I’m quite busy with bug bounties lately, but sometimes I still discover stuff, which might also be interesting for the rest of you ;-). So here’s quick writeup about a quite interesting vulnerability in the open source Slack-alternative Mattermost, which I have found in December last year and coordinated with the Mattermost team. You can also read about the full advisory here - make sure you update your Mattermosts asap.

Mattermost versions 3.5.1 and below are vulnerable to an unauthenticated Cross-Site Scripting, which can be exploited by attackers to insert a Base64 encoded DATA URI in the return link on the Mattermost error page and thereby hide and execute JavaScript payloads. “Unfortunately” due to the presence of httpOnly, it’s not possible to steal session tokens using this attack, however the rest of the attack vectors like redirecting users to malicious pages or exploit browser/plugin vulnerabilities is still possible.

A prepared link could look like the following:


This inserts the value of the “link” parameter in the response body:

<div class="error__container"><div class="error__icon"><i class="fa fa-exclamation-triangle"></i></div><h2>Error</h2><div><p>An error has occoured.</p>
</div><a href="data:text/html;base64,PHNjcmlwdD5hbGVydCgnWFNTJyk8L3NjcmlwdD4=">Back to Mattermost</a></div>

But when you click on the link, which should pop up the Base64 payload, nothing happens and your browser debugger will show an error like the following:

main.bce07c6.js:14 Uncaught DOMException: Failed to execute 'pushState' on 'History': A history state object with URL 'data:text/html;base64,PHNjcmlwdD5hbGVydCgnWFNTJyk8L3NjcmlwdD4=' cannot be created in a document with origin 'https://localhost' and URL 'https://localhost/error?link=data:text/html;base64,PHNjcmlwdD5hbGVydCgnWFNTJyk8L3NjcmlwdD4='.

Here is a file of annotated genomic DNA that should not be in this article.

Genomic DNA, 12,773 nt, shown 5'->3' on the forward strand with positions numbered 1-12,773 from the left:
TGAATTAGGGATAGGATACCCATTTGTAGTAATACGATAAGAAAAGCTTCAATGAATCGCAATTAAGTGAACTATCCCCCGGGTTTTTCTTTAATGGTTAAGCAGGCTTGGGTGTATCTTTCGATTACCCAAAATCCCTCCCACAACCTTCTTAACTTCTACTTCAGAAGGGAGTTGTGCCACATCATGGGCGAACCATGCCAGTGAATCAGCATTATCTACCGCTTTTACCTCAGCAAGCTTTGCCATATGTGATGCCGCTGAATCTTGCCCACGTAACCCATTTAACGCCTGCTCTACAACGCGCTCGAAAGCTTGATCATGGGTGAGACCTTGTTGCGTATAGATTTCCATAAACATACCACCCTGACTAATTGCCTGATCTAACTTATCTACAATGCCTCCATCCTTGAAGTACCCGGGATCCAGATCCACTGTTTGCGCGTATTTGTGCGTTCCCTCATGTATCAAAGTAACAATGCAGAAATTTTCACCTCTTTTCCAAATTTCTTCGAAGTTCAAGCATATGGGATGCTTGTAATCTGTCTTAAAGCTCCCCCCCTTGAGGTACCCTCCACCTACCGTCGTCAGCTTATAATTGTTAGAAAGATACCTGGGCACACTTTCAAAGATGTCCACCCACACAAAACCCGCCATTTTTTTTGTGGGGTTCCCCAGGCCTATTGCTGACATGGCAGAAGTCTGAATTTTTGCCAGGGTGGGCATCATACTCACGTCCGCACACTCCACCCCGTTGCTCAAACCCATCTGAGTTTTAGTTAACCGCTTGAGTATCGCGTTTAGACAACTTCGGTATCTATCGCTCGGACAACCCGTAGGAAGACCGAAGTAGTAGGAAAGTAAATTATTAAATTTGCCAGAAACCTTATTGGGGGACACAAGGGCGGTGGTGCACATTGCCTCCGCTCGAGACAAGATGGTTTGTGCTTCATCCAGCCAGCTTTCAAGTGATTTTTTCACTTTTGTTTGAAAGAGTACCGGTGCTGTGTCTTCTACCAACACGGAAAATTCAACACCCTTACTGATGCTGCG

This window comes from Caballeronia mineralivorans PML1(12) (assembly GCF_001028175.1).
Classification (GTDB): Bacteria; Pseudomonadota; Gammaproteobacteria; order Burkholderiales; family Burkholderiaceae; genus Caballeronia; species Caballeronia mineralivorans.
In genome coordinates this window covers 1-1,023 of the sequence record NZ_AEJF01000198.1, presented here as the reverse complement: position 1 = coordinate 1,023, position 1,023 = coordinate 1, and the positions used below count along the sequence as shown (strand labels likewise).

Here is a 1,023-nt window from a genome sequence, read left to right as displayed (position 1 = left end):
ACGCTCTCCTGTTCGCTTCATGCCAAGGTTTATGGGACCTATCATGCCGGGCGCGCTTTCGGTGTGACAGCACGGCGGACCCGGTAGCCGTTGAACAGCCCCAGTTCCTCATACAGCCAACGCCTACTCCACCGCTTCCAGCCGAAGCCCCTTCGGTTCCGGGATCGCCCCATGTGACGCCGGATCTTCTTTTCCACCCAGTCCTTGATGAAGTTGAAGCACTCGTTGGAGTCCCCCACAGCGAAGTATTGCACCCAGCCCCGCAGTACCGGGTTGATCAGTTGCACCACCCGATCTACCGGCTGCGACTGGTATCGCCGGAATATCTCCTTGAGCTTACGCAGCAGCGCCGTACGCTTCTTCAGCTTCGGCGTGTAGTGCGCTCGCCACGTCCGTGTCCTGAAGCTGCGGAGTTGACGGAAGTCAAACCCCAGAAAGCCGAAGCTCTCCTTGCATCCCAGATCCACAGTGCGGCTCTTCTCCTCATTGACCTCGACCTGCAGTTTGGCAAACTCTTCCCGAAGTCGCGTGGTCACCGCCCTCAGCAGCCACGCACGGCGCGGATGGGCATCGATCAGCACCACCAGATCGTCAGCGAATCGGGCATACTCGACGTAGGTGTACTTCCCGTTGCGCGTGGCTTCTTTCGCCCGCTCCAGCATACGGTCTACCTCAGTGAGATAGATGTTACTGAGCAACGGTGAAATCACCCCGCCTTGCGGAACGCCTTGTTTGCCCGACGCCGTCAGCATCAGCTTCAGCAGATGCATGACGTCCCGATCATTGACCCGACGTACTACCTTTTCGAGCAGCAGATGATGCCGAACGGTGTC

at n (https://localhost/static/main.bce07c6ce7c9f3d8aec2.js:16:14172)
    at https://localhost/static/main.bce07c6ce7c9f3d8aec2.js:16:16753
    at https://localhost/static/main.bce07c6ce7c9f3d8aec2.js:16:16584
    at i (https://localhost/static/main.bce07c6ce7c9f3d8aec2.js:48:1894)
    at Object.a [as loopAsync] (https://localhost/static/main.bce07c6ce7c9f3d8aec2.js:48:1933)
    at r (https://localhost/static/main.bce07c6ce7c9f3d8aec2.js:16:16438)
    at l (https://localhost/static/main.bce07c6ce7c9f3d8aec2.js:16:16626)
    at Object.c [as push] (https://localhost/static/main.bce07c6ce7c9f3d8aec2.js:16:16881)
    at Object.c [as push] (https://localhost/static/main.bce07c6ce7c9f3d8aec2.js:12:7881)
    at Object.s [as push] (https://localhost/static/main.bce07c6ce7c9f3d8aec2.js:10:4069)
rethrowCaughtError @ main.bce07c6.js:14
processEventQueue @ main.bce07c6.js:11
a @ main.bce07c6.js:55
handleTopLevel @ main.bce07c6.js:55
i @ main.bce07c6.js:56
perform @ main.bce07c6.js:11
batchedUpdates @ main.bce07c6.js:55
i @ main.bce07c6.js:9
dispatchEvent @ main.bce07c6.js:56

To be honest I haven’t spend much time into analyzing this because it doesn’t seem to be very auto-exploitable due to the origin mismatch, but luckily the same error page does also suffer from multiple other content injections, which in the end lead to a fully customizable error page. The other elements that are present on the error page like the title, the text of the link as well as the body message itself, can also be set via their corresponding GET parameters “title”, “linkmessage” and “message”:


Et voila, social engineer all the users!